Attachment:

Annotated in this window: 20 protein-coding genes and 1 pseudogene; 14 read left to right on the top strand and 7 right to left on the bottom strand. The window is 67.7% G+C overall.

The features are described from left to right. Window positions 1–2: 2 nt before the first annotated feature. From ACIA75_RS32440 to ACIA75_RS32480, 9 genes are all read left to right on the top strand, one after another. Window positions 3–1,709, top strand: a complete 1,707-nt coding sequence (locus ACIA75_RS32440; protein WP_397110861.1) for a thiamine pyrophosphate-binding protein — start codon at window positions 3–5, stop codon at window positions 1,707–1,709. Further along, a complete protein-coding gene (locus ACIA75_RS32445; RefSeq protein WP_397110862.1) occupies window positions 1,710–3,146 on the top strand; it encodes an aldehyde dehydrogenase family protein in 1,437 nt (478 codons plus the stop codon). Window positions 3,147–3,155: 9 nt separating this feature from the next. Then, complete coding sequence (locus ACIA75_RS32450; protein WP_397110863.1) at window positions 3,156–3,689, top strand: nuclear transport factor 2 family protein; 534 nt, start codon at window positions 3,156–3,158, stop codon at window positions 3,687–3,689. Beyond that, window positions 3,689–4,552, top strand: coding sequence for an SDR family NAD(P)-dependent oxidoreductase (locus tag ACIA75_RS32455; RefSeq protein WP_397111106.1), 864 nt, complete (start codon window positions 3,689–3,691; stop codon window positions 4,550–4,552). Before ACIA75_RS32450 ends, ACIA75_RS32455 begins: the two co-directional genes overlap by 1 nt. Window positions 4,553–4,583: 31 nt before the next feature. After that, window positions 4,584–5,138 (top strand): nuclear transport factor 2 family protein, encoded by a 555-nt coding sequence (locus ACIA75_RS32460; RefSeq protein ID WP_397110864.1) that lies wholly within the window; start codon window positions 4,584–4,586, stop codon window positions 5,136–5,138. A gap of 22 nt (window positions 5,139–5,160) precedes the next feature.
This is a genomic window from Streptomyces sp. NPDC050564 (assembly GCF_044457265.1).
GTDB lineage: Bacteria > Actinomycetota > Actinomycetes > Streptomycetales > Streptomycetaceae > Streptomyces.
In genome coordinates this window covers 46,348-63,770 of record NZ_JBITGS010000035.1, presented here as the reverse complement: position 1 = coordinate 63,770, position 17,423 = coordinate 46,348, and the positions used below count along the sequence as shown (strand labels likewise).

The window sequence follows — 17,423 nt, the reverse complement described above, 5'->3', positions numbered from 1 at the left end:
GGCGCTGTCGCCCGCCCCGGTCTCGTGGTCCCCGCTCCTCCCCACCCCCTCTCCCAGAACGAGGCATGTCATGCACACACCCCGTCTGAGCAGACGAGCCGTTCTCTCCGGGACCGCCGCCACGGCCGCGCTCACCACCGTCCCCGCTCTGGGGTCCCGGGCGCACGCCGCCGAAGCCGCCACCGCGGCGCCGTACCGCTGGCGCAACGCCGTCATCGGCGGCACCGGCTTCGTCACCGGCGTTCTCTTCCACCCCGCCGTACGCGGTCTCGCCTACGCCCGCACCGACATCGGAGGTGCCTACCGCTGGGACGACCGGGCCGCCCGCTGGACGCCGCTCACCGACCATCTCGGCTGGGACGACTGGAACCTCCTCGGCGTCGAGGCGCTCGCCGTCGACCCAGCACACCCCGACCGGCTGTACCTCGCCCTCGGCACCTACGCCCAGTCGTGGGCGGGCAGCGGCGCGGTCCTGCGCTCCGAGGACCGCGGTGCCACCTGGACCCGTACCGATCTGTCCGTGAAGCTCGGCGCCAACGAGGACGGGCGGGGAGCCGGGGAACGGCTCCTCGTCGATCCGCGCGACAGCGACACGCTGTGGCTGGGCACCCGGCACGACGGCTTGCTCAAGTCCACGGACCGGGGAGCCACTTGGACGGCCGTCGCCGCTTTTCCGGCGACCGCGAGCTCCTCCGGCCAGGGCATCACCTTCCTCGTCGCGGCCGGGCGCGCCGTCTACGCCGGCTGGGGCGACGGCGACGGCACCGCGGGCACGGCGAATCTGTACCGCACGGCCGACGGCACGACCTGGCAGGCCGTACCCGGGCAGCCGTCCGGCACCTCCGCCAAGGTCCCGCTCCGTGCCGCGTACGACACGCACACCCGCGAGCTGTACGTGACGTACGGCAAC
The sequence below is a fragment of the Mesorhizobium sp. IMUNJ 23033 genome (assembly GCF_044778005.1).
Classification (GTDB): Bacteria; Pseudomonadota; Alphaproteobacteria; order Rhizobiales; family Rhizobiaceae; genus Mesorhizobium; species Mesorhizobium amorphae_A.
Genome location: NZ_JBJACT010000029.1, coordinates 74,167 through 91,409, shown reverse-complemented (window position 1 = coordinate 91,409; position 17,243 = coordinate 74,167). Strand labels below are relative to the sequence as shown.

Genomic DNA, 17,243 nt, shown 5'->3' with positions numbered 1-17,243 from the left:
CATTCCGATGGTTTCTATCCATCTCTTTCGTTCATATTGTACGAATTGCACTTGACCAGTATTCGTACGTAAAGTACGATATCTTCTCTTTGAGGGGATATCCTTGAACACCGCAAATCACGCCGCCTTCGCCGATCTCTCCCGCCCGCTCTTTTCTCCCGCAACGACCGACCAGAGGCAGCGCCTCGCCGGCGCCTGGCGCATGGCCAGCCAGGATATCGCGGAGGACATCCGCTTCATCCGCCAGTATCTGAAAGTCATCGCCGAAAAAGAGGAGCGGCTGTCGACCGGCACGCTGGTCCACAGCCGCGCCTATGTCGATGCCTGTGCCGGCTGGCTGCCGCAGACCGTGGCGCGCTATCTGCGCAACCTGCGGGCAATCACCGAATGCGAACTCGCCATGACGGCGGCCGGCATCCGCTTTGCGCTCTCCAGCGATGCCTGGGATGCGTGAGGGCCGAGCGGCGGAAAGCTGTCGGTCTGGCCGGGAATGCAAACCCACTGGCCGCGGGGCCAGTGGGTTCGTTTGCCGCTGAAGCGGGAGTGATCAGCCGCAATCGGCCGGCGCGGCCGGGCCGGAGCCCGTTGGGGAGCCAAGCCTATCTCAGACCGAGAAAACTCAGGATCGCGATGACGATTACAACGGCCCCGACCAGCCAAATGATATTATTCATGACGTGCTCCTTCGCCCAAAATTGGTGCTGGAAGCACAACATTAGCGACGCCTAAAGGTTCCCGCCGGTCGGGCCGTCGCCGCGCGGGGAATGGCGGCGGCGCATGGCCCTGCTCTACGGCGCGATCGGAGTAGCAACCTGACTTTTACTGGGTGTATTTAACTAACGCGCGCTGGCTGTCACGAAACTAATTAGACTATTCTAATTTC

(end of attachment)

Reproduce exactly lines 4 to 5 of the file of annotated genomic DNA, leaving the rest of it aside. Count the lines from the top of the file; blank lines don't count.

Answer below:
GTDB lineage: Bacteria > Actinomycetota > Actinomycetes > Streptomycetales > Streptomycetaceae > Streptomyces.
In genome coordinates this window covers 46,348-63,770 of record NZ_JBITGS010000035.1, presented here as the reverse complement: position 1 = coordinate 63,770, position 17,423 = coordinate 46,348, and the positions used below count along the sequence as shown (strand labels likewise).